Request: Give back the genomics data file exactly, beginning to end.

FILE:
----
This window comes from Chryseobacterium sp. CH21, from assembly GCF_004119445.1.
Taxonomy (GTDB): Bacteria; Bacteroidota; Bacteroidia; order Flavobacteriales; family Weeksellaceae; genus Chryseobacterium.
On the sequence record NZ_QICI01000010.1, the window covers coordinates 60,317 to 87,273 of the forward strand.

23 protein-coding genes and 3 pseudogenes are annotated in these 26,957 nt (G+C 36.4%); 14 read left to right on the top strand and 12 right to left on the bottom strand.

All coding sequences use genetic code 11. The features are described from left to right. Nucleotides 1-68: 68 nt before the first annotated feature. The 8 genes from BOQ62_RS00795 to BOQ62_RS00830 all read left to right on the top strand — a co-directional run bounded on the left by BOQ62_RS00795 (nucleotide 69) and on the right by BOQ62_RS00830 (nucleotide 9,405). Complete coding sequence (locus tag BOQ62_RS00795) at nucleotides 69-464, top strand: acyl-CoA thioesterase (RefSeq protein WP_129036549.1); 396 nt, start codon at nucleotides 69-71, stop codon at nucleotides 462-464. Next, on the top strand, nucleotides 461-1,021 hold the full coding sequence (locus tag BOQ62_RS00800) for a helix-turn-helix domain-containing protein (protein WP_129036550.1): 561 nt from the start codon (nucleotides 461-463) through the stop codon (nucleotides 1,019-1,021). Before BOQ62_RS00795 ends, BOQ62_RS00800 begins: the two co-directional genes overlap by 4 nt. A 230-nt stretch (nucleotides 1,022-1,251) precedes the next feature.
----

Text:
This window comes from Chryseobacterium sp. CH21, from assembly GCF_004119445.1.
Taxonomy (GTDB): Bacteria; Bacteroidota; Bacteroidia; order Flavobacteriales; family Weeksellaceae; genus Chryseobacterium.
On the sequence record NZ_QICI01000010.1, the window covers coordinates 60,317 to 87,273 of the forward strand.

23 protein-coding genes and 3 pseudogenes are annotated in these 26,957 nt (G+C 36.4%); 14 read left to right on the top strand and 12 right to left on the bottom strand.

All coding sequences use genetic code 11. The features are described from left to right. Nucleotides 1-68: 68 nt before the first annotated feature. The 8 genes from BOQ62_RS00795 to BOQ62_RS00830 all read left to right on the top strand — a co-directional run bounded on the left by BOQ62_RS00795 (nucleotide 69) and on the right by BOQ62_RS00830 (nucleotide 9,405). Complete coding sequence (locus tag BOQ62_RS00795) at nucleotides 69-464, top strand: acyl-CoA thioesterase (RefSeq protein WP_129036549.1); 396 nt, start codon at nucleotides 69-71, stop codon at nucleotides 462-464. Next, on the top strand, nucleotides 461-1,021 hold the full coding sequence (locus tag BOQ62_RS00800) for a helix-turn-helix domain-containing protein (protein WP_129036550.1): 561 nt from the start codon (nucleotides 461-463) through the stop codon (nucleotides 1,019-1,021). Before BOQ62_RS00795 ends, BOQ62_RS00800 begins: the two co-directional genes overlap by 4 nt. A 230-nt stretch (nucleotides 1,022-1,251) precedes the next feature.